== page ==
Figure 4. An example Pierce-Gate oscillator. Image courtesy of Ramon Cerda.


With this topology, the amplifier provides a phase shift of 180°. Hence, the network of Rs, C2, C1, and the crystal should provide an additional phase shift of 180° to meet the oscillation phase condition. As the amplifier output signal travels through the feedback path, it experiences some phase shift from the crystal and C1 combination. The amount of this phase shift depends on the signal frequency. 

Below fs, the crystal acts as a capacitor, and the phase shift from X1 and C1 is near 0°. At fs, the crystal has resistive impedance and this phase shift is about 90°. Above fs, the crystal exhibits inductive behavior, and the phase shift can be close to 180°. 

In practice, the phase shift provided by Rs and C2 is less than 90° and hence, the combination of X1 and C1 needs to provide more than 90°. That’s why the crystal needs to operate somewhere in its inductive region (between fs and fa in Figure 2).


Parallel-Resonant and Series-Resonant Oscillators

The above discussion shows that a quartz crystal can oscillate at any frequency between the series resonant frequency (fs) and the anti-resonant frequency (fa) depending on the oscillator topology.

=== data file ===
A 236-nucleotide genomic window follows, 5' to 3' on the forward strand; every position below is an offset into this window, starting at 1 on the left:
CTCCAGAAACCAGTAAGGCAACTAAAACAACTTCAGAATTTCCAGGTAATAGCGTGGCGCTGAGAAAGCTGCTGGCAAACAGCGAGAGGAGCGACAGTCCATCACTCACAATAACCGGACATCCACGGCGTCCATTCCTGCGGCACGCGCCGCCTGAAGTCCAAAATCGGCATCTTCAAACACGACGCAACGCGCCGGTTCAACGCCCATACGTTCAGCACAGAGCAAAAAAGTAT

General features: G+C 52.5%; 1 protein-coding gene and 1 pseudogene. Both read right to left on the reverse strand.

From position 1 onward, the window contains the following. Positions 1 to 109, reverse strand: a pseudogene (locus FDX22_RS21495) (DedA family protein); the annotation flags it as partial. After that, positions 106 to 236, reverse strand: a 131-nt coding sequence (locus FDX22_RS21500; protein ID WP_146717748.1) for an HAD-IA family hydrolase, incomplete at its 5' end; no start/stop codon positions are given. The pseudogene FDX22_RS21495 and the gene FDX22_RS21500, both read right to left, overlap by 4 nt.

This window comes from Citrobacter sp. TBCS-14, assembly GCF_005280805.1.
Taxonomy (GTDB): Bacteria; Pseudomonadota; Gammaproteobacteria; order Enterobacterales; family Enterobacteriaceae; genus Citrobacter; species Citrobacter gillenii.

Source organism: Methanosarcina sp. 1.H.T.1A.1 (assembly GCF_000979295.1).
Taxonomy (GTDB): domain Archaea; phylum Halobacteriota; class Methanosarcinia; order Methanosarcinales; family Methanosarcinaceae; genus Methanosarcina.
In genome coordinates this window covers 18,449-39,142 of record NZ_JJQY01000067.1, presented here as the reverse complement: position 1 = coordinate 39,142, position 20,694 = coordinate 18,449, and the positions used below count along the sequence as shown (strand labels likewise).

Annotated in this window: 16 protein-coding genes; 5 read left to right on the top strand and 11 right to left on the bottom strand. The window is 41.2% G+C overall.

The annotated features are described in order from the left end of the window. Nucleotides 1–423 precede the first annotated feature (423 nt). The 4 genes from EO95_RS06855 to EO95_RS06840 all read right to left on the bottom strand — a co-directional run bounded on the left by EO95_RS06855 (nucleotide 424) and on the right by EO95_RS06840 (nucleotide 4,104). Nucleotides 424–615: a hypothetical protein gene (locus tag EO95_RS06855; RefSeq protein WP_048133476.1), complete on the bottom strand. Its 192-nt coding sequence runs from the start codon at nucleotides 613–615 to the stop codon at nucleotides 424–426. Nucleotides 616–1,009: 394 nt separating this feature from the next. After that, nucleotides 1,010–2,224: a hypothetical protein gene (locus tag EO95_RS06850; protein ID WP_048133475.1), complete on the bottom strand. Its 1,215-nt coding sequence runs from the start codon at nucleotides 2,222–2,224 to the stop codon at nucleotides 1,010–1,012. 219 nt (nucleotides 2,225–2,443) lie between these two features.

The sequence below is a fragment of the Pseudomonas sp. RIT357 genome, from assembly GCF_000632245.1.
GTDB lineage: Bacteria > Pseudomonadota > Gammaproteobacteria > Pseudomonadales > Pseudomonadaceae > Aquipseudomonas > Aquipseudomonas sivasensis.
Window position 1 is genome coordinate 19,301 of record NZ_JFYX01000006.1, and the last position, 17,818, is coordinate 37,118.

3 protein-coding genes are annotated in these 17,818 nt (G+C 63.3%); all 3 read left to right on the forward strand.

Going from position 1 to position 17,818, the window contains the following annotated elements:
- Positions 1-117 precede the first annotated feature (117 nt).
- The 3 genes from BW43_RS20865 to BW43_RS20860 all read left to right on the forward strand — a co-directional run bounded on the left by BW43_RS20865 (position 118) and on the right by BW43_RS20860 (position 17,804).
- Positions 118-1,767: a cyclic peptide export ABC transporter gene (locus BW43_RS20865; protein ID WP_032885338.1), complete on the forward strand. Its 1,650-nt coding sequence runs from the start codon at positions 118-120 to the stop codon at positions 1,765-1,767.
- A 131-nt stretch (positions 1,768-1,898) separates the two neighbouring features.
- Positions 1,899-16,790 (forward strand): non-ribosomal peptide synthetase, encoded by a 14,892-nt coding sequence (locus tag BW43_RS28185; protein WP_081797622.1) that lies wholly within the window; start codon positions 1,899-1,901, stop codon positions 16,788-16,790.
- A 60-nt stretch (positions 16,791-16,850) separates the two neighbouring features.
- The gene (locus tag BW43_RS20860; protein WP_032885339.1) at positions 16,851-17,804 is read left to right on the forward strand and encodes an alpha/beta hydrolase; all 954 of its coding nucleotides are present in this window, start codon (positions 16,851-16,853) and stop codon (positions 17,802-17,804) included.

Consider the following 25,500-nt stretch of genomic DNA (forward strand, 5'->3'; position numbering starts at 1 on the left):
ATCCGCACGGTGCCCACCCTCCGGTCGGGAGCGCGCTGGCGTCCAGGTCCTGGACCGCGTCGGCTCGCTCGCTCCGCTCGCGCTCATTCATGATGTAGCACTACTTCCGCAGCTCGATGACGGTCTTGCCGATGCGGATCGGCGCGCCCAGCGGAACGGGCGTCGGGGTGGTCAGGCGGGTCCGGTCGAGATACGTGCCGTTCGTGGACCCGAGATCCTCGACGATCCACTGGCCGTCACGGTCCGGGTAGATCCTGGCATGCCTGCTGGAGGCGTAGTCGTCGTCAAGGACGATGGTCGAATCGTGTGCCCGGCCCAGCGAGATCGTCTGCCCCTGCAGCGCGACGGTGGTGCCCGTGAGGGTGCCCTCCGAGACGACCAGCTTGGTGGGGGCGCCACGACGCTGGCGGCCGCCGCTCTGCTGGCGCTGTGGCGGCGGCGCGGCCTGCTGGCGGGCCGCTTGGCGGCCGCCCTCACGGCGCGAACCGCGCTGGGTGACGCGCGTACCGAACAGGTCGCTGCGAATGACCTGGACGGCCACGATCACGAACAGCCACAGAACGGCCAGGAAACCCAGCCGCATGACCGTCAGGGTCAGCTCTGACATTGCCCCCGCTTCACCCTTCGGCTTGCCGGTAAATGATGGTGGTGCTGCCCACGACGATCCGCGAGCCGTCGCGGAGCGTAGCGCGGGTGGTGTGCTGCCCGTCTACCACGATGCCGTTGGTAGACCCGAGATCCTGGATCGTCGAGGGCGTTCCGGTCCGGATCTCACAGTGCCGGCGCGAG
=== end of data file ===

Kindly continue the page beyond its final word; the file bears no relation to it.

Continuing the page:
Many common oscillator circuits, such as Pierce, Colpitts, and Clapp-style oscillators, operate the crystal in the region between fs and fa. This region is usually called the “area of parallel resonance” and oscillators that force the crystal to operate in this region are called “parallel-resonant oscillators”. 

Oscillators that force the crystal to operate at fs are not very common. These oscillators are referred to as “series-resonant oscillators”. It is worthwhile to mention that the anti-resonance point is not used in oscillator designs.


Parallel and Series Resonant Crystals

There are two technical terms in the crystal industry that can occasionally cause confusion: “parallel-resonant crystal” (or simply parallel crystal) and “series-resonant crystal” (or series crystal).